Biden, Iran and the bomb
The Democratic establishment will soon be back in charge of American foreign policy, and the question is what they learned in exile. One of the first tests will be Iran, and whether Joe Biden will abandon the strategic gains President Trump made in the Middle East in the rush to revert to the deeply flawed 2015 nuclear deal.
The apparent assassination of a top Iranian nuclear scientist near Tehran on Friday shows that Iran’s nuclear program remains a global security concern. No one has taken responsibility, but a number of countries have reason to act now in the event the Biden administration returns to a policy of appeasement with Iran.
The United States left the nuclear deal in May 2018 and embarked on a campaign of “maximum pressure” sanctions. After reinstating the sanctions before the deal, the Trump administration added new restrictions to the entire Iranian economy, which are rigged to enrich the Islamic Revolutionary Guard Corps and Tehran’s elites. The White House plans to announce further sanctions until January 20.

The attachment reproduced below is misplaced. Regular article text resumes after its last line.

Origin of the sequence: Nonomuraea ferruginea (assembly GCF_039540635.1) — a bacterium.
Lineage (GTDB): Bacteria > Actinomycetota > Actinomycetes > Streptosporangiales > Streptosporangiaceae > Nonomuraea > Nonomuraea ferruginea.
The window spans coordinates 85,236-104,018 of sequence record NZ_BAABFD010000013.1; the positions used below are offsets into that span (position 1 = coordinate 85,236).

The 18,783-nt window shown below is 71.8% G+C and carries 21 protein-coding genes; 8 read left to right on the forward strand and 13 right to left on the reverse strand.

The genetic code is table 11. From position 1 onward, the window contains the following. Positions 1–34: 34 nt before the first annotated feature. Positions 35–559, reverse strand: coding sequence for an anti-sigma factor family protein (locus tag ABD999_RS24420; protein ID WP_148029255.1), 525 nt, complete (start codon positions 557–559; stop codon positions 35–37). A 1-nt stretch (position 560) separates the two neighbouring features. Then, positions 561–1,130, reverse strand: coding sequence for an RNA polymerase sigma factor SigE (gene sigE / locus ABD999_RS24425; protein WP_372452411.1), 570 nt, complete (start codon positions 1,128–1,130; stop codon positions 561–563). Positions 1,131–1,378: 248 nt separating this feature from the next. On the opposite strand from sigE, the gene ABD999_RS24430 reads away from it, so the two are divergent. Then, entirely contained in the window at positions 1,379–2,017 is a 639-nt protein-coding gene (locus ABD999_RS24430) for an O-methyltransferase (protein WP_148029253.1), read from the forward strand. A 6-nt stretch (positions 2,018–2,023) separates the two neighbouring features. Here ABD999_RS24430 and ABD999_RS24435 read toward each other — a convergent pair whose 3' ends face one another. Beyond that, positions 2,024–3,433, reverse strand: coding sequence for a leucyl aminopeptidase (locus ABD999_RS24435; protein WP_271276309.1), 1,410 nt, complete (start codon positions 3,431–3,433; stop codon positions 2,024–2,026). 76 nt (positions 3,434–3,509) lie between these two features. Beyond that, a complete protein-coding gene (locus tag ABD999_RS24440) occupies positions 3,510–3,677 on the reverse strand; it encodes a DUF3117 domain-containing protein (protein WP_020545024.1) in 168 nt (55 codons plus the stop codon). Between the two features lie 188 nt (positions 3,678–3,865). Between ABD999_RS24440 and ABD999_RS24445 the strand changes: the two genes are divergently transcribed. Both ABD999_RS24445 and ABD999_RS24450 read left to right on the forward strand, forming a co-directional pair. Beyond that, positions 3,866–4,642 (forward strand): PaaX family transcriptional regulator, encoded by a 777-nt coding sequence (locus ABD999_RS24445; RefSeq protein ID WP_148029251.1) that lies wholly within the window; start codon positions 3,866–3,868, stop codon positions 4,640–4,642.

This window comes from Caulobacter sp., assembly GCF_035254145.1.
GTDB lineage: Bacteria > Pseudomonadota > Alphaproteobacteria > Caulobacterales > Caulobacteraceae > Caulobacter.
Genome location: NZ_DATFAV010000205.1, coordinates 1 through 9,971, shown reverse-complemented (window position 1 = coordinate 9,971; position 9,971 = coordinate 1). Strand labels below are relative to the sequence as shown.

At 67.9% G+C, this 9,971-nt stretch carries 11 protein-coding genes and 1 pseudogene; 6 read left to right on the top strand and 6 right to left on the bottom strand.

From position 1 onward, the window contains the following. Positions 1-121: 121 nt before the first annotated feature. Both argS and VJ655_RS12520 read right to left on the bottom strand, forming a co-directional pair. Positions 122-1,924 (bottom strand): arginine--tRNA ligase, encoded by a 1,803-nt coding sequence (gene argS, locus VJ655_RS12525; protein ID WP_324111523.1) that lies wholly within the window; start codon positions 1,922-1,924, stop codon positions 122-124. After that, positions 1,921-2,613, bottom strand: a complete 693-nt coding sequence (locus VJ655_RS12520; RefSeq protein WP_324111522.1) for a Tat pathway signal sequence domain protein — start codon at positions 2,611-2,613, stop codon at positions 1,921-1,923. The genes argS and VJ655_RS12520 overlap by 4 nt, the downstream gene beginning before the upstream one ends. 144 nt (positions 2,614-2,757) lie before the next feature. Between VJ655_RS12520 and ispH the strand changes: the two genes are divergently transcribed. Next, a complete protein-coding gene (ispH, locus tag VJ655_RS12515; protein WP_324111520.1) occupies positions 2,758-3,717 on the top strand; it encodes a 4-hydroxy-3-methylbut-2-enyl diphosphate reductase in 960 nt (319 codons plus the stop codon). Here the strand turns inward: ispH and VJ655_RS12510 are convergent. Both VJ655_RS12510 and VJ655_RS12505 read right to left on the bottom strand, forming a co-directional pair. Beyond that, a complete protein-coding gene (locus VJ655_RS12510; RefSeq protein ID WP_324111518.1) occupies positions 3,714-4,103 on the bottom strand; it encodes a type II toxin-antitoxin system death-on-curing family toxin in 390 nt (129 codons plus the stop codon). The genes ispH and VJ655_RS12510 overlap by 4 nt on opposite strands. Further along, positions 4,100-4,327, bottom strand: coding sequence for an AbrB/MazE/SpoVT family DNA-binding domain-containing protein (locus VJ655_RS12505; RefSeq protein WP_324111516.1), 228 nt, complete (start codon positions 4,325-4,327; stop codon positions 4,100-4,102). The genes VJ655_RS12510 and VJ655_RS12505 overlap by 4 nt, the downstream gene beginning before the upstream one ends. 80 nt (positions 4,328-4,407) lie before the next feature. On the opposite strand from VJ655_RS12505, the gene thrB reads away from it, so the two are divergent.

The sanctions have succeeded in weakening the rogue regime. Today, Tehran exports about a quarter of the 2.5 million barrels of oil per day it shipped when the United States was still in the deal. It robs the government of $ 50 billion in annual revenue. The economy contracted, while the Iranian rial lost 80% of its value against the dollar.
Iran has responded by increasing its violations of the nuclear deal. It now has 12 times the enriched uranium limit allowed by the deal, the International Atomic Energy Agency (IAEA) said this month. It also enriches uranium to 4.5% purity, above the 3.67% authorized by the agreement but far from the 90% concentration required for a bomb.